Exploring The Little Wooden Robot and the Log Princess

Fairy tales can play a powerful role in children’s lives. Hans Christian Andersen’s The Snow Queen has morphed into the popular Frozen movie, which explores identity, community, and values. The way that Goldilocks behaves in the three bears’ home raises questions about similar themes. And the traditional story of Cinderella has generated numerous retellings (Cinderfella, Ella Enchanted, Ever After) that attempt to reframe the gender and cultural norms of the original.

Enter The Little Wooden Robot and the Log Princess, a contemporary fairy tale written and illustrated by Tom Gauld. It contains many of the usual elements of a traditional story: a king and queen, a castle, a witch, and lots of magic. Read it with children ages 3-8 and use one or more of the following activities to explore family relationships, forgiveness, and other spiritual themes.

Becoming a family. The royal family is unconventional. The prince is the work of a skilled inventor and the princess the result of a witch’s magic. Invite children to talk about their own families. Ask: Who is part of your family? How did they become part of your family? How did you join your family? Affirm that children can become part of a family in many ways: birth, surrogacy, fostering, adoption, guardianship, etc.

Sibling love. The robot and the princess are very close. They try to take care of each other and are willing to face challenges along the way. Return to the page that shows the robot’s six adventures as he looks for his sister. Encourage children to create and act out stories related to the prompts, keeping in mind that the robot is determined to find the princess. Then turn to the page that shows the princess’s six adventures as she tries to wheel her brother home. Create and act out more stories, this time remembering that the princess is determined to help her brother get home.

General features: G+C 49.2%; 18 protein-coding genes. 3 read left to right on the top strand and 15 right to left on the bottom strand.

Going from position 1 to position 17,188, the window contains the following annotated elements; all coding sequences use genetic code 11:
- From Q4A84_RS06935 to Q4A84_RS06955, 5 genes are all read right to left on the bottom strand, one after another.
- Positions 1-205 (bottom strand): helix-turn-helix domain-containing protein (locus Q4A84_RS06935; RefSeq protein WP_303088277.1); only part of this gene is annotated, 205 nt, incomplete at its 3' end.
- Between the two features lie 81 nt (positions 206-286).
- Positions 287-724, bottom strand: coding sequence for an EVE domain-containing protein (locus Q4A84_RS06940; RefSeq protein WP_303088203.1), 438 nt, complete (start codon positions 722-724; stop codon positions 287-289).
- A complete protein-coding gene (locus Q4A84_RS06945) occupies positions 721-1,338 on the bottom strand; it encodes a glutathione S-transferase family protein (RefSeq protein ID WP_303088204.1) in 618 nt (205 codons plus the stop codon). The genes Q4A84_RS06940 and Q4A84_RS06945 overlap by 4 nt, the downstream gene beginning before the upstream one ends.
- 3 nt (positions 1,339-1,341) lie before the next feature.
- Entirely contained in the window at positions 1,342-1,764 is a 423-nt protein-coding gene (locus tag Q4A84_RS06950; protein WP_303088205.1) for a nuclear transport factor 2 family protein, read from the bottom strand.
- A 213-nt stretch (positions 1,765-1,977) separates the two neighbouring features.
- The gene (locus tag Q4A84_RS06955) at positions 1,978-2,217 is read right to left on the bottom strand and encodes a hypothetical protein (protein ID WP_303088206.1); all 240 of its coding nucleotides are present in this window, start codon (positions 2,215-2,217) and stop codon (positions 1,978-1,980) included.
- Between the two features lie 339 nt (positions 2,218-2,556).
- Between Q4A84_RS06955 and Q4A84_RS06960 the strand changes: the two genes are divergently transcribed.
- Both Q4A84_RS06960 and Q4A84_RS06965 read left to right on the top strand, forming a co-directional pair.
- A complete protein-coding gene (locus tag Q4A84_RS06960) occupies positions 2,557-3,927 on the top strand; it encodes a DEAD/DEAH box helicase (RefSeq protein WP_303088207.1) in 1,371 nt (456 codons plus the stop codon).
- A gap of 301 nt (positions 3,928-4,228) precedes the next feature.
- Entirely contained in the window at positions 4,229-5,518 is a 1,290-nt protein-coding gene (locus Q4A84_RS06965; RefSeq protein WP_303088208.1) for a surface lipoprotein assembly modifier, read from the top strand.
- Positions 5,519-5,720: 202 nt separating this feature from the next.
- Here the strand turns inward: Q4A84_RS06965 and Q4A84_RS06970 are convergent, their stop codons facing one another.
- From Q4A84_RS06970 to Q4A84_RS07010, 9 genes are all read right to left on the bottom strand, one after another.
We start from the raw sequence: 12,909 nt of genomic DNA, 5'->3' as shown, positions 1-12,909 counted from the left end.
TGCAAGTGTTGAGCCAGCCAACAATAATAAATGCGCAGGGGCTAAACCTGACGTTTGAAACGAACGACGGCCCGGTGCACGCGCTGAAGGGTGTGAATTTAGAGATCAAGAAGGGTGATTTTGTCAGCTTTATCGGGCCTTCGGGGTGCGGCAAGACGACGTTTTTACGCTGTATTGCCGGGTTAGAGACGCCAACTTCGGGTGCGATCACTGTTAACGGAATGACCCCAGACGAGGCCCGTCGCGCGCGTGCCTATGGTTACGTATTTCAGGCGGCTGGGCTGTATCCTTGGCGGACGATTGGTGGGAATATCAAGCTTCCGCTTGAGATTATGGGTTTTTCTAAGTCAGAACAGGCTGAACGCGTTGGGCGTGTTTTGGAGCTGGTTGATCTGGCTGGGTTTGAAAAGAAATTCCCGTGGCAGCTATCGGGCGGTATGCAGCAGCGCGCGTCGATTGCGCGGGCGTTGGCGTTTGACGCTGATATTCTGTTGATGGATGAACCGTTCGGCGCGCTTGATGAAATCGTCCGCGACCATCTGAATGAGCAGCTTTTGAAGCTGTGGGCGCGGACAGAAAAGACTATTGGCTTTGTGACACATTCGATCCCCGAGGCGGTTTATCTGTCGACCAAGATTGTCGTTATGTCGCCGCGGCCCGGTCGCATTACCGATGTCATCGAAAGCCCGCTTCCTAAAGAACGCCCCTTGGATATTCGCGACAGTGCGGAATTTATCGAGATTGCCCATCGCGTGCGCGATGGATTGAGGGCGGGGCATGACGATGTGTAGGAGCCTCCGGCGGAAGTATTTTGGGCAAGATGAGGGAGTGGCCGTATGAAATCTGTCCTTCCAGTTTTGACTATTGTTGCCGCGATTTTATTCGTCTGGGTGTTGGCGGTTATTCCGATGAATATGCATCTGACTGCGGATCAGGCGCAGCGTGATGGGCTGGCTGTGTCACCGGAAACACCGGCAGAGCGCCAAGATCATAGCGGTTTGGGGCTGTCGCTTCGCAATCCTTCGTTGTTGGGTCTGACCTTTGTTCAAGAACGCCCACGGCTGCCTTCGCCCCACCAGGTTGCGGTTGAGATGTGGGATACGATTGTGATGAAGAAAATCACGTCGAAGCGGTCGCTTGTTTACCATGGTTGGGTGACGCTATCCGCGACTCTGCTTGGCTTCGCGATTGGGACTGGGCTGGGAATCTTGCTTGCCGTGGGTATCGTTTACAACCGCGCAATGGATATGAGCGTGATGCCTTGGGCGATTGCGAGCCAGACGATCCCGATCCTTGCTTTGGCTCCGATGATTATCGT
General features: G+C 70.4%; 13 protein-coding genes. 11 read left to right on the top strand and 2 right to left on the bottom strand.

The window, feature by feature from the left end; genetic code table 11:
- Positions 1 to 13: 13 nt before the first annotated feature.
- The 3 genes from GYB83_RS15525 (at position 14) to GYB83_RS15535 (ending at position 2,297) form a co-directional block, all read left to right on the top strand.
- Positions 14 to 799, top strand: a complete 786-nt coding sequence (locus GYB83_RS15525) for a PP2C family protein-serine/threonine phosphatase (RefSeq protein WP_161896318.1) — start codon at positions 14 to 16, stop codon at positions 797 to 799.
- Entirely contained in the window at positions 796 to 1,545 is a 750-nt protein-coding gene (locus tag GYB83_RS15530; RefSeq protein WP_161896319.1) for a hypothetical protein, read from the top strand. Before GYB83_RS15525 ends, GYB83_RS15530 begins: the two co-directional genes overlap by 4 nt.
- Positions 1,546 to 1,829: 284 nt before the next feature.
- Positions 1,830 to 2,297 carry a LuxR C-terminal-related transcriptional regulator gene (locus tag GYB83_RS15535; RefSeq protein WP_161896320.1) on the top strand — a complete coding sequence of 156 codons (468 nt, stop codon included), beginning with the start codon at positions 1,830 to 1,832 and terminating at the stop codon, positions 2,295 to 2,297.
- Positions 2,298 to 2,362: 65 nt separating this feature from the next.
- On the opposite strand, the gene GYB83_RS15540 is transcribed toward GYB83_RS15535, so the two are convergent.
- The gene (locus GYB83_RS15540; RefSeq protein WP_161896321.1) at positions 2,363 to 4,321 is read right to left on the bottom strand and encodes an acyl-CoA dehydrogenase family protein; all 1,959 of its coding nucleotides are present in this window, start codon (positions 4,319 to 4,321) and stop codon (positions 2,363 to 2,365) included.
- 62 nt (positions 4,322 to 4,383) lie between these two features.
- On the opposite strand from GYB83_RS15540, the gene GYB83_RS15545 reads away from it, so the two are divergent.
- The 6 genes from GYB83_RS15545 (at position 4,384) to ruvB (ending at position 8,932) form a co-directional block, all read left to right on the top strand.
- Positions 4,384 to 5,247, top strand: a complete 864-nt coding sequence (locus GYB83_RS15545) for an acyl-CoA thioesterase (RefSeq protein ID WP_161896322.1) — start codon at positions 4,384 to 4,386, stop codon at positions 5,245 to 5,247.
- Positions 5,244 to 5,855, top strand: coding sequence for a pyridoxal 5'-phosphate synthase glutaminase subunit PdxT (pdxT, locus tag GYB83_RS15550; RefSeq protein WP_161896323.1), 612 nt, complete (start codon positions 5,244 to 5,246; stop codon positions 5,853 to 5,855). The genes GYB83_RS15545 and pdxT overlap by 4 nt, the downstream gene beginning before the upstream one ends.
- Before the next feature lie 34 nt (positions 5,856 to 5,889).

Finding forgiveness. The robot feels selfish because he forgot to wake his sister and upset that she is gone. He asks for forgiveness and receives it. Invite children to think about a time that they did something hurtful to someone else. Encourage them to close their eyes and remember how they felt. Then, with their eyes still closed, say: Imagine the person you hurt says that they forgive you. How do you feel now? What do you want to say to them? Complete your time of reflection by taking two slow, deep breaths in and out and opening your eyes.

Asking for help. When the beetles realize that the robot and the princess are stuck in the forest, they ask lots of animals and the witch to help them rescue the siblings. Working together, they succeed in returning the children to the castle. Invite children to imagine something difficult that they might need to do, like finding a lost pet, dealing with an annoying sibling, or comforting a friend whose grandparent has died. Create a diagram or graphic image that shows all the possible people and things that might help them accomplish their imagined task. For example, putting up posters, asking neighbors to help search, and requesting a hug might be some helpful things when a pet is lost.



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